Alex Pangman’s 33 is breathtaking
Alex Pangman is a jazz singer — a National Jazz Award and Genie Award winning jazz singer, in fact. So why are we reviewing her new release 33 in a roots music publication? Well, there are three reasons (there could be 33, but our notorious editor has his limits):
1- This is an astonishing Canadian record, co-produced by Pangman and the superb Don Kerr (Rheostatics, Creaking Tree String Quartet, Ron Sexsmith — who makes a delightful jazz cameo in 33) at Kerr’s Rooster Studio in Toronto. Pangman, the 33-year-old former Jeff Healey prodigy, is covering the hit music of 1933 (get it?).
The record is about as clean a sounding collection of up-tempo, swinging acoustic jazz numbers as you can imagine, featuring a wide array of delightful instruments, including incredible string arrangements by Drew Jurecka, and a kitchen sink full of delicious horns which share the spotlight equally with Pangman’s voice.
2- Oh the voice. It is a crisp, versatile set of pipes that touches on so many of the greats.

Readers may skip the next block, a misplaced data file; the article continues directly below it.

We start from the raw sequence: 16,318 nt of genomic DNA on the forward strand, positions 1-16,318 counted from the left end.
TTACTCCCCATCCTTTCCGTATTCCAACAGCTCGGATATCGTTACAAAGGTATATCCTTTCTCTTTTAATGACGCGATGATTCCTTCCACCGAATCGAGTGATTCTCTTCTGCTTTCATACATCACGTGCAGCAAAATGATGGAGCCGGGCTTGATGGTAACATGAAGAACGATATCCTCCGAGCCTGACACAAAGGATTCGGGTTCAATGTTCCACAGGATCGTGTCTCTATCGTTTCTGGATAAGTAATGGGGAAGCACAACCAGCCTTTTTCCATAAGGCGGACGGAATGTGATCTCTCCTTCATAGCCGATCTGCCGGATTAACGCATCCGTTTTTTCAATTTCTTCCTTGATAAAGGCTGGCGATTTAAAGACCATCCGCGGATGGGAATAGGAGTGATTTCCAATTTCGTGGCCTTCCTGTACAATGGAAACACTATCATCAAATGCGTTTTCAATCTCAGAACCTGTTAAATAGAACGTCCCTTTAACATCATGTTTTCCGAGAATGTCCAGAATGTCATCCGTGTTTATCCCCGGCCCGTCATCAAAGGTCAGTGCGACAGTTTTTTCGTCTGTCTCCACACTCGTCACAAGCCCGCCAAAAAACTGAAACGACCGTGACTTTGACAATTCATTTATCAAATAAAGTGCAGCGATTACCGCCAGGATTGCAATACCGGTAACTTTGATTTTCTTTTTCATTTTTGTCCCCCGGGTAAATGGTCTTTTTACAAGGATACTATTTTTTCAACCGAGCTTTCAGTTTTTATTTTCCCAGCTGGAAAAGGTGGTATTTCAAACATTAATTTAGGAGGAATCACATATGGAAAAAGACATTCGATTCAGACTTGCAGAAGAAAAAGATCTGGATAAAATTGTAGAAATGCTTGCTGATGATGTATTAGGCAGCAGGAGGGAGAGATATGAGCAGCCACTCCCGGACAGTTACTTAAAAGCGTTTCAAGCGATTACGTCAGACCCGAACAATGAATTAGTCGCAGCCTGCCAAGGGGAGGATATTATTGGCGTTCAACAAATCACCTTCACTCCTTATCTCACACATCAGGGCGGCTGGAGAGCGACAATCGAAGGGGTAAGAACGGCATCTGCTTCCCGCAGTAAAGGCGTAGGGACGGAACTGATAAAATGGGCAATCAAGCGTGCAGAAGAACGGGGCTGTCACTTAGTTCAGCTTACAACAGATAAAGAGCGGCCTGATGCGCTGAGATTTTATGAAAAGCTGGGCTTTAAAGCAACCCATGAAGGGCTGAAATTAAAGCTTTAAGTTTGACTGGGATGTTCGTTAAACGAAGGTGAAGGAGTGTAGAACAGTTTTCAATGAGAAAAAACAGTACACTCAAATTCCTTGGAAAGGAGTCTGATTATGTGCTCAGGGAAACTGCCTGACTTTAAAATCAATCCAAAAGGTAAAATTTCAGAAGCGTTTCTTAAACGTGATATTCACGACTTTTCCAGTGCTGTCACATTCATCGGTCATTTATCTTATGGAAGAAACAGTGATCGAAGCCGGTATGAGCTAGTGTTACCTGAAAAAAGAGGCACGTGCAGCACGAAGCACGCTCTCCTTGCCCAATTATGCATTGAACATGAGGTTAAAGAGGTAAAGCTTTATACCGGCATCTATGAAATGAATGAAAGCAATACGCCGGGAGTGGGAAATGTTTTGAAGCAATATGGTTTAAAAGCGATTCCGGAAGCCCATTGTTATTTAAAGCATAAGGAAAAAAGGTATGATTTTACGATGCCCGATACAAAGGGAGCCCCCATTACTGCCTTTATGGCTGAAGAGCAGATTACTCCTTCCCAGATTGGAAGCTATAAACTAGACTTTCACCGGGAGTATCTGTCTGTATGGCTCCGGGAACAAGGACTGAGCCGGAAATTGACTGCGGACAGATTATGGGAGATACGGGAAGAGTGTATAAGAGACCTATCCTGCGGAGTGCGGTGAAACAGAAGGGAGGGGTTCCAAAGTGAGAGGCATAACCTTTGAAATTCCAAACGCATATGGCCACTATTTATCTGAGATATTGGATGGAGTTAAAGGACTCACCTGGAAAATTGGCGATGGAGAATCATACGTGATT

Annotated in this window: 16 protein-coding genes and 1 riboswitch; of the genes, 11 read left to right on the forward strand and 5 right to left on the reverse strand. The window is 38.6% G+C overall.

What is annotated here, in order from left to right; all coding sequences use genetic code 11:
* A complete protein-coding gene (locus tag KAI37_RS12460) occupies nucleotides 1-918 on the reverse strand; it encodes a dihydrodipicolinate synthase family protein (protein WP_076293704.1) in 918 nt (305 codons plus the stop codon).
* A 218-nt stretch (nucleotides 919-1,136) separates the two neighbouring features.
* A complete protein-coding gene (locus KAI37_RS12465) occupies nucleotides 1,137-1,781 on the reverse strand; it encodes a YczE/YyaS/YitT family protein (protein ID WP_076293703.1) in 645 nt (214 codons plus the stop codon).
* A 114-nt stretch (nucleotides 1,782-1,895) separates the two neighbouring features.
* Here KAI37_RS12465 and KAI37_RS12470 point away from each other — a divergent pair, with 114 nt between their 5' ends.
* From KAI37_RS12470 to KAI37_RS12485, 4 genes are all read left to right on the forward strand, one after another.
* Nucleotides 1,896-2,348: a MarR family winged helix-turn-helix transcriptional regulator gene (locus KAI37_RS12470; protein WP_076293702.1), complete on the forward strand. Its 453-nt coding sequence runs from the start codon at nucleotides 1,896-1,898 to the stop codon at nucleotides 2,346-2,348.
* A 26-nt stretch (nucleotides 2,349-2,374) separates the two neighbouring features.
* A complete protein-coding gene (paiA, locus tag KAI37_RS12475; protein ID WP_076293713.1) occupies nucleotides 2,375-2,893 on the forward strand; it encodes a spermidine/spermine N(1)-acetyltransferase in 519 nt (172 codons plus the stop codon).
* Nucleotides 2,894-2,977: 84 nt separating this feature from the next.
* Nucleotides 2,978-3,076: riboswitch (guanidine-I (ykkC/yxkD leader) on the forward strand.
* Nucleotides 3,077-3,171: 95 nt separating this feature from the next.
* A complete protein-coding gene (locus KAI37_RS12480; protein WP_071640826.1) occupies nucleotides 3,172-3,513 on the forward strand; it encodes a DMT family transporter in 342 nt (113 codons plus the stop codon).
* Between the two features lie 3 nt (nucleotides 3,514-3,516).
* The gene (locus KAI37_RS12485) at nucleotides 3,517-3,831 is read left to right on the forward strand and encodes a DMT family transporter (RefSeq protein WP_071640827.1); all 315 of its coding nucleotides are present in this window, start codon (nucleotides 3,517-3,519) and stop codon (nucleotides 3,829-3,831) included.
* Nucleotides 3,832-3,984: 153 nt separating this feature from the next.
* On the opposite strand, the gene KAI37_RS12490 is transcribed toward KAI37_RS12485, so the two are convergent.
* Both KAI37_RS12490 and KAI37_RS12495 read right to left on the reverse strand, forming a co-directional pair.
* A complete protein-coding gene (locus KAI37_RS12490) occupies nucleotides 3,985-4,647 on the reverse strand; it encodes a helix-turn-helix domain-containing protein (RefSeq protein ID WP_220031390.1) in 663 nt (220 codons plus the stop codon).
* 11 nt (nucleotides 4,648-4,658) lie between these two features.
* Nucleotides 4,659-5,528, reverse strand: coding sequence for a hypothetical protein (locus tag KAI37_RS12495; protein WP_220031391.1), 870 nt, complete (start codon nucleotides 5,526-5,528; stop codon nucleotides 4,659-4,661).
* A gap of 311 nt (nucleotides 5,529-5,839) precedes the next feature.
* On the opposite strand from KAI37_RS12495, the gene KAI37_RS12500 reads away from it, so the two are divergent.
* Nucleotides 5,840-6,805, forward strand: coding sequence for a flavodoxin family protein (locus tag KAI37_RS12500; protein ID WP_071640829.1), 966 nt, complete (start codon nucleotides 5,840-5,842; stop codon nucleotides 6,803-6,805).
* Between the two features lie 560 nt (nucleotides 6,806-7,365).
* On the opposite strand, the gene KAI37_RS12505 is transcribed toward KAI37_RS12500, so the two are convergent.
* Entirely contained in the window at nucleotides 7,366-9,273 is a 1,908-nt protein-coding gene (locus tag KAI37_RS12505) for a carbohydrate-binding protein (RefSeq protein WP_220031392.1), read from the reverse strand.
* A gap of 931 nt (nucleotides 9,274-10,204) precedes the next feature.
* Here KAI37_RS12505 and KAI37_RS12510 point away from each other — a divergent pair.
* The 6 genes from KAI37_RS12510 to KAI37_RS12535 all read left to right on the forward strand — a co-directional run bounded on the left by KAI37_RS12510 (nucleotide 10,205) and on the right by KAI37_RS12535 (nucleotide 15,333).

Alex Pangman uses unique phrasing, on-demand vibrato, and a seemingly effortless ability to hit every note right in the sweet spot, no matter how challenging the tempo. Many a voice would be overwhelmed trying to keep up with the glorious clarinets, trumpets and saxes found in this music, but it almost seems as though the instrumentation had be brought up to Pangman’s standard of musical mastery instead. Most importantly, these classics — and one original — are delivered with plenty of soul.
3- And all of this recent musical magnificence has been made possible by a pair of lungs donated to Alex Pangman from an anonymous donor in late 2008. Alex Pangman has Cystic Fibrosis, and is an active champion for the cause of organ donation. If there is an afterlife where one’s spirit can observe the wake of one’s life, surely this particular donor would be thrilled with the gift she or he offered Pangman, her family, friends, and music fans everywhere.
But let me be as clear and crisp as Pangman’s voice and her new record, 33. This ain’t no charity review: this record and artist are as magnificent as the story. Folk festival ADs, take good note. This ensemble would delight any crowd, anywhere. And that’s why we’re reviewing 33 in a roots music publication. It’s breathtaking.